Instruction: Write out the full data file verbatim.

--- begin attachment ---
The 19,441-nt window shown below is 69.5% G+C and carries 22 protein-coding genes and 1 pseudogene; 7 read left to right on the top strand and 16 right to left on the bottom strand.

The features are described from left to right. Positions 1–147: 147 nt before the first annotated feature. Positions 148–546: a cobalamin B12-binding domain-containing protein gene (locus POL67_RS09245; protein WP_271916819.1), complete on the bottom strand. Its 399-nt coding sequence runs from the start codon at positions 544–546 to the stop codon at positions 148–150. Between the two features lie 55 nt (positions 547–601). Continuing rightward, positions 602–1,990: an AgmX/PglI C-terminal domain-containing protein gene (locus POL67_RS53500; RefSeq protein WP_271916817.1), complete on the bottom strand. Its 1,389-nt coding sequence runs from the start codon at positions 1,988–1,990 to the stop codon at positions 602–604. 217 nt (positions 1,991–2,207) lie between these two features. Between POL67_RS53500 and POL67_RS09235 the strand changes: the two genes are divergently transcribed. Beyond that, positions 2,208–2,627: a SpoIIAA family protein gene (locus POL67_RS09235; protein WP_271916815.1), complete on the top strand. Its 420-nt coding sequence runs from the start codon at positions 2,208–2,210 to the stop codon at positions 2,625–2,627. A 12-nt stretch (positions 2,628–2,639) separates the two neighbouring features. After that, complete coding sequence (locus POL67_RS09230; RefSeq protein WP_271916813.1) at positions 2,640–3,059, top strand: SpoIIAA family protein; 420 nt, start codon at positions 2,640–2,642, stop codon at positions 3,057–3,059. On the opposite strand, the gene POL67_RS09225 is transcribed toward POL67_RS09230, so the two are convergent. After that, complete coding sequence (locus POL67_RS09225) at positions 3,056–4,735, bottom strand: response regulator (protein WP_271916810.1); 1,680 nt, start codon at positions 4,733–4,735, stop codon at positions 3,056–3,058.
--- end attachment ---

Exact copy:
The 19,441-nt window shown below is 69.5% G+C and carries 22 protein-coding genes and 1 pseudogene; 7 read left to right on the top strand and 16 right to left on the bottom strand.

The features are described from left to right. Positions 1–147: 147 nt before the first annotated feature. Positions 148–546: a cobalamin B12-binding domain-containing protein gene (locus POL67_RS09245; protein WP_271916819.1), complete on the bottom strand. Its 399-nt coding sequence runs from the start codon at positions 544–546 to the stop codon at positions 148–150. Between the two features lie 55 nt (positions 547–601). Continuing rightward, positions 602–1,990: an AgmX/PglI C-terminal domain-containing protein gene (locus POL67_RS53500; RefSeq protein WP_271916817.1), complete on the bottom strand. Its 1,389-nt coding sequence runs from the start codon at positions 1,988–1,990 to the stop codon at positions 602–604. 217 nt (positions 1,991–2,207) lie between these two features. Between POL67_RS53500 and POL67_RS09235 the strand changes: the two genes are divergently transcribed. Beyond that, positions 2,208–2,627: a SpoIIAA family protein gene (locus POL67_RS09235; protein WP_271916815.1), complete on the top strand. Its 420-nt coding sequence runs from the start codon at positions 2,208–2,210 to the stop codon at positions 2,625–2,627. A 12-nt stretch (positions 2,628–2,639) separates the two neighbouring features. After that, complete coding sequence (locus POL67_RS09230; RefSeq protein WP_271916813.1) at positions 2,640–3,059, top strand: SpoIIAA family protein; 420 nt, start codon at positions 2,640–2,642, stop codon at positions 3,057–3,059. On the opposite strand, the gene POL67_RS09225 is transcribed toward POL67_RS09230, so the two are convergent. After that, complete coding sequence (locus POL67_RS09225) at positions 3,056–4,735, bottom strand: response regulator (protein WP_271916810.1); 1,680 nt, start codon at positions 4,733–4,735, stop codon at positions 3,056–3,058.